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"Didn't you want any more? " *facepalm*

(30 Posts)
DennyDifferent Sun 05-Jul-15 17:38:05

At a family do today for my step sister's birthday, two members of her family separately commented on how 7 year old DS had grown etc and both asked, "Don't you want any more?" I managed to restrain myself from replying, "Well, we haven't used contraception since he was born, I have Pcos which reduces my chance of ovulation and polyps which mean even if I did conceive it would probably result in miscarriage, and has three times in the last 6 years.. so yeah I do want another, I physically ache for another. ooh can you pass the menu?"

I know they meant no harm but so much of infertility is dealt with in secret, it sucks I have to watch what I say to stop others from feeling uncomfortable, but they don't!

My actual response was, "you never know what might happen..." with a weak smile and a shrug of the shoulders.

What are your best responses when people ask questions like this? Do you answer honestly, spare their feelings or come up with a witty retort?

WhatWouldFlopDo Sun 05-Jul-15 17:52:13

flowers for you Denny
I got this from one person in particular, not even a friend, just someone from play group. "You'd better get on with it, you're not getting any younger" "only lonely" "only child syndrome" etc.
After being questioned for the 3rd time in a year I told her straight "yes I want more, but I've lost 4 already, 3 of those in the last 18 months and I'm getting on a bit now so I might not be able to have more". She's not asked since. I didn't spare her feelings because she didn't spare mine, not once.

PixieChops Sun 05-Jul-15 18:05:56

I've thankfully not suffered in the way you have OP, but I can understand your frustration. I'm an only child and I never got this "syndrome" that people speak of and neither was I that bothered about being on my own.
I kind of agree with the way PP dealt with it and just told them straight. I can't imagine the pain and suffering you've gone through thanks and I think getting the Spanish Inquisition about a very personal and sensitive subject would've tipped me over the edge and I would've screamed at someone so well done for keeping your cool.

WorkingBling Sun 05-Jul-15 18:11:22

Personally I have never understood the secrecy around infertility. Especially around family and friends. I absolutely would say, "well, yes. We would love more but clearly it hasn't happened"

Having said that, I once had some dick, after I explained fertility issues, suggesting that I could still plan to have a baby so it was born at a good time for schools! Honestly, people are pathetic.

sleepyhead Sun 05-Jul-15 18:34:18

The problem with being open about infertility (although I agree with the principal), in that doesn't stop the intrusive questions:

"what have you tried?"
"have you tried ivf?"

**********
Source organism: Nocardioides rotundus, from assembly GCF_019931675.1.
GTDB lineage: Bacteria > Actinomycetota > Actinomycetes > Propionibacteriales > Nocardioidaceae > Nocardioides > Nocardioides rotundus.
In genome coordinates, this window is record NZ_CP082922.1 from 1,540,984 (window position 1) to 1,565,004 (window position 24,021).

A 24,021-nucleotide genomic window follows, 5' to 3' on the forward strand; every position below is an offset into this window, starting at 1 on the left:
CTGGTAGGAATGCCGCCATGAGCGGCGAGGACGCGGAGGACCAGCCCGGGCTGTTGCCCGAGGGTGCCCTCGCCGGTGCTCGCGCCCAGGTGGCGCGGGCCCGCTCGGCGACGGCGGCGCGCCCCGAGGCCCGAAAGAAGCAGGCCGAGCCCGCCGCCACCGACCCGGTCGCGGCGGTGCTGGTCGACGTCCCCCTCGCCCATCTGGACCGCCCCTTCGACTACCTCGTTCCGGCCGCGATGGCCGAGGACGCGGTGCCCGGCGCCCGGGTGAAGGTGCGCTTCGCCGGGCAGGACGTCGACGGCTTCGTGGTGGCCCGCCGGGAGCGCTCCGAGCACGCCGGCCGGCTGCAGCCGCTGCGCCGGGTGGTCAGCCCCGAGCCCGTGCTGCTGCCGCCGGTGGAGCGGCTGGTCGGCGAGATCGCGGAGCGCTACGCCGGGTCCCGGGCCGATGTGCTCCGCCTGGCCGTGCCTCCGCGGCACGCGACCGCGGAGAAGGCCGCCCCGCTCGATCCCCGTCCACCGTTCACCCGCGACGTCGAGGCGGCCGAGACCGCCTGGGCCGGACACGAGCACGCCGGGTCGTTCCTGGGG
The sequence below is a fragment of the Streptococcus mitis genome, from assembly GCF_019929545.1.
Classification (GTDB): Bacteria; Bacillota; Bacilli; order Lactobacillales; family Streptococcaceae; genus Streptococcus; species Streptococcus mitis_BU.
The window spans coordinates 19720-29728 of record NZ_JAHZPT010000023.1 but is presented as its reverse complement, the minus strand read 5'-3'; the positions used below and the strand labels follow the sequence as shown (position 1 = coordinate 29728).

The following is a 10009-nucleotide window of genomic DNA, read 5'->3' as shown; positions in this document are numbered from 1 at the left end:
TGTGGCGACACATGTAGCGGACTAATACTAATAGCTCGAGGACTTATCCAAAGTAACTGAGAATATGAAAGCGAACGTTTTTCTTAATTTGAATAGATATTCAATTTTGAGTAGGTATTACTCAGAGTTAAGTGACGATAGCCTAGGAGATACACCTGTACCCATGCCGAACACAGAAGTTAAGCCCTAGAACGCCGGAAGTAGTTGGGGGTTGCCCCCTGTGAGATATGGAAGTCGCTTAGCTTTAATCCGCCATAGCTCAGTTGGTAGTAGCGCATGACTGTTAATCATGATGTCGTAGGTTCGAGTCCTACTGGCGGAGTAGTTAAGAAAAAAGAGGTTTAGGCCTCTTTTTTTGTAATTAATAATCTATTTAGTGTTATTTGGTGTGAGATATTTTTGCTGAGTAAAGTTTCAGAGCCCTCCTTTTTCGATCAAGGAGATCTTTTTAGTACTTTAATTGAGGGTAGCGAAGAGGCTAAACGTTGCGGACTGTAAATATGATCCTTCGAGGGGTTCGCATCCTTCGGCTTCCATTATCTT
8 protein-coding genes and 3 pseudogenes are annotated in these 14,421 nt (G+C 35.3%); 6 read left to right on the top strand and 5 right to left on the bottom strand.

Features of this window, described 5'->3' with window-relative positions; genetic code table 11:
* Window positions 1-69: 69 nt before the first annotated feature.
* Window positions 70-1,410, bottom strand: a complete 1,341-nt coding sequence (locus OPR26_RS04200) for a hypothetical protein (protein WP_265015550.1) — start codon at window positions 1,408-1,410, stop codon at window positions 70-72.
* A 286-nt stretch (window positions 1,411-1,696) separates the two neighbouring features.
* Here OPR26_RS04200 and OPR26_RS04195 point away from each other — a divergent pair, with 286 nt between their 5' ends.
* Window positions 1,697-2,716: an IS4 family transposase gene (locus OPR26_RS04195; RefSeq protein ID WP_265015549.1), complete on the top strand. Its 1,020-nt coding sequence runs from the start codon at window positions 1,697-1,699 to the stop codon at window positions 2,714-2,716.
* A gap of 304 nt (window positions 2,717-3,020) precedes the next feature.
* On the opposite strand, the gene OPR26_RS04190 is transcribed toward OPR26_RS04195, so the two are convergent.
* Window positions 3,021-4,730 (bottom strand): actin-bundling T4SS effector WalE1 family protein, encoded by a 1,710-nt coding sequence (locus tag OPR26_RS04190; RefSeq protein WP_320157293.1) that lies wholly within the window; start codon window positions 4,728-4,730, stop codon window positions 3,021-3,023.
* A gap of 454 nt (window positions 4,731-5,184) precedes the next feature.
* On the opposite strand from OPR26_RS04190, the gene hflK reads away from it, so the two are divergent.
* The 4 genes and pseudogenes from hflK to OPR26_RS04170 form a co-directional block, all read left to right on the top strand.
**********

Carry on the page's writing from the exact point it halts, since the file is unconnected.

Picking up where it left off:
"donor eggs?"

They always know someone who "relaxed and it finally happened" or tried some herbal thing or saw some expensive doctor.

And you end up feeling judged for just not trying/wanting/relaxing/spending enough ...

Frank85 Sun 05-Jul-15 19:20:10

God this is annoying
As soon as we got married.... " are you having babies soon?!" " when are you having babies"
Well I have one ovary and had my tube flushed out before we got married we have been going at it in the vain hope it might work.... Now pumping myself full of hormones from IVF but you know no guarantee that will work
Did I miss anything.... O yeah my natural killer cell count is so high that we were really trying for nothing!

hmmhmm

Ilikesweetpeas Sun 05-Jul-15 19:51:02

I know exactly what you mean OP. My DC is 7 as well and I'm so fed up of these questions. I am open about IVF and miscarriages but it's so wearing. To the poster who said about infertility not being a secret. I no longer keep it a secret as people need to be educated about this but when ttc my child I was simply too emotional to have talked about it.

ToGrapefruit Sun 05-Jul-15 20:21:59

I hear you OP. My DD is 8, and people do just keep on with the asking annoying/ awkward questions. As sweetpeas says it's so wearing being open, and it's also wearing being evasive or saying things like 'I'm happy with the way things are', because they never seem to take this as a cue to shut up about the issue, and by evading the truth, I end up feeling cowardly and pathetic.

Met someone for the first time at a social do last week, and after finding out I had one child aged 8, she asked me (while surrounded by other people), 'so, why did you decide to only have the one?'
Nothing inherently rude about the question, but just not one that I think is considerate. I could have answered honestly- 'Well, I didn't choose to only have one, but the miscarriages and now major medical issues mean that that's how it is', but didn't feel able to. And then felt like a pathetic coward. So mumbled some excuse and asked her a question about her family. She told me about her several children, and then started on about it again, 'so did you not want any more?' etc.